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Deep Vein Thrombosis - What Increases Your Risk

Many things increase your risk for deep vein thrombosis (DVT). These include:

  • Being older than 40.
  • Being overweight.
  • Not taking anticoagulant medicine as prescribed.

Other risks include things that cause slowed blood flow, abnormal clotting, and a blood vessel injury.

Recommended Related to DVT (Deep Vein Thrombosis)

DVT Dangers and How to Prevent Them

The greatest danger from deep vein thrombosis (DVT) is that the clot will break loose, travel through your blood, and damage an organ. "The place it gets stuck most commonly is the lungs, and that's called a pulmonary embolism (PE)," says Molly Cooke, MD, of the University of California, San Francisco. Less often, another clot can form and travel to the brain and cause a stroke. If a clot travels to the heart, it could cause a heart attack. A clot in the kidneys can cause kidney failure. Depending...

Read the DVT Dangers and How to Prevent Them article > >

Slowed blood flow

Blood does not flow normally if you are not active for long periods of time. Examples include:

  • Long-term bed rest, such as after a surgery, injury, or serious illness.
  • Sitting for a long time, especially when traveling long distances.
  • Leg paralysis.

Abnormal clotting

Some people have blood that clots too easily or too quickly. Problems that may cause increased clotting include:

  • Inherited blood-clotting problems.
  • Family history of close relatives, such as a sibling, who has had deep vein thrombosis or a pulmonary embolism.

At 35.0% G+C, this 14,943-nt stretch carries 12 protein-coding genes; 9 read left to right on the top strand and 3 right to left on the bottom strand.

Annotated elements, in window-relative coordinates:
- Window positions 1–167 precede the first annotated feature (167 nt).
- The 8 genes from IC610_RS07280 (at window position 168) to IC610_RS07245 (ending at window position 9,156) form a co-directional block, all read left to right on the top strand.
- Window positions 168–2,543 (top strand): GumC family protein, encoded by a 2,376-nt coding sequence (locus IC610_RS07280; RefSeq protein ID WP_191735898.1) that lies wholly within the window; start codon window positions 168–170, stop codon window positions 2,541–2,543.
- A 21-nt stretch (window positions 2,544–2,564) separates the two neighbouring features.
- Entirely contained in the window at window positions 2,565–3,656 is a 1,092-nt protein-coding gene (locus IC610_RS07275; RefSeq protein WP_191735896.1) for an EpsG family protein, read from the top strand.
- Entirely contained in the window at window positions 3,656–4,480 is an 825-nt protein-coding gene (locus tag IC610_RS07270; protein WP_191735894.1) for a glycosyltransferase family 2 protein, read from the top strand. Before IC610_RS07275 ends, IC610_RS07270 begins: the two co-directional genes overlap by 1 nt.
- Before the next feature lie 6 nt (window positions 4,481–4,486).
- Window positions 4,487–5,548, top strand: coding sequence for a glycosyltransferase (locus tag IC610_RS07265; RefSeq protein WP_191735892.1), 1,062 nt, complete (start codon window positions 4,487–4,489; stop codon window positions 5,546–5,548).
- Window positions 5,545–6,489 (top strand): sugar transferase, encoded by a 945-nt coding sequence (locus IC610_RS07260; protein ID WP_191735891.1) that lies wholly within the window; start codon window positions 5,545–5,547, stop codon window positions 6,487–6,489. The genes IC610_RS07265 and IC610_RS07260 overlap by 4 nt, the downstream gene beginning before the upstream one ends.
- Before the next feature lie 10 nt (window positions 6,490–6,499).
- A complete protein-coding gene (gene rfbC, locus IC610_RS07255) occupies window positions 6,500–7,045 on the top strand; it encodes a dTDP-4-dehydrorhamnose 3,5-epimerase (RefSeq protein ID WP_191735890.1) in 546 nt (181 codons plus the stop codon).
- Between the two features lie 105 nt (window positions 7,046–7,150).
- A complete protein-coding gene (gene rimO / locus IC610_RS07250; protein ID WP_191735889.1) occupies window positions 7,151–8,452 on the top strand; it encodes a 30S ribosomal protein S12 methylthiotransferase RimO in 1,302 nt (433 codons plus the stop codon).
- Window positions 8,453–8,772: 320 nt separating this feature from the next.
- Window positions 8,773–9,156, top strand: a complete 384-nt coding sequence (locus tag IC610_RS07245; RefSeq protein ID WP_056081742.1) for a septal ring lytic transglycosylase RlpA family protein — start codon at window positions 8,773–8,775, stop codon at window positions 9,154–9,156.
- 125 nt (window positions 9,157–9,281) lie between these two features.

• Cancer and its treatment.
  • Blood vessel diseases, such as varicose veins, heart attack, heart failure, or a stroke.
  • Pregnancy. A woman's risk for developing blood clots increases both during pregnancy and shortly after delivery or after a cesarean section.
  • Using hormone therapy or birth control pills or patches.
  • Smoking.

Injury to the blood vessel wall

Blood is more likely to clot in veins shortly after they are injured. Examples include:

  • Recent surgery that involved the legs, hips, belly, or brain.
  • Having a central venous catheter during a hospital stay.
  • Injury, such as a broken hip.

    This information is produced and provided by the National Cancer Institute (NCI). The information in this topic may have changed since it was written. For the most current information, contact the National Cancer Institute via the Internet web site at http:// cancer .gov or call 1-800-4-CANCER.

    WebMD Medical Reference from Healthwise

    Last Updated: September 09, 2014
    This information is not intended to replace the advice of a doctor. Healthwise disclaims any liability for the decisions you make based on this information.
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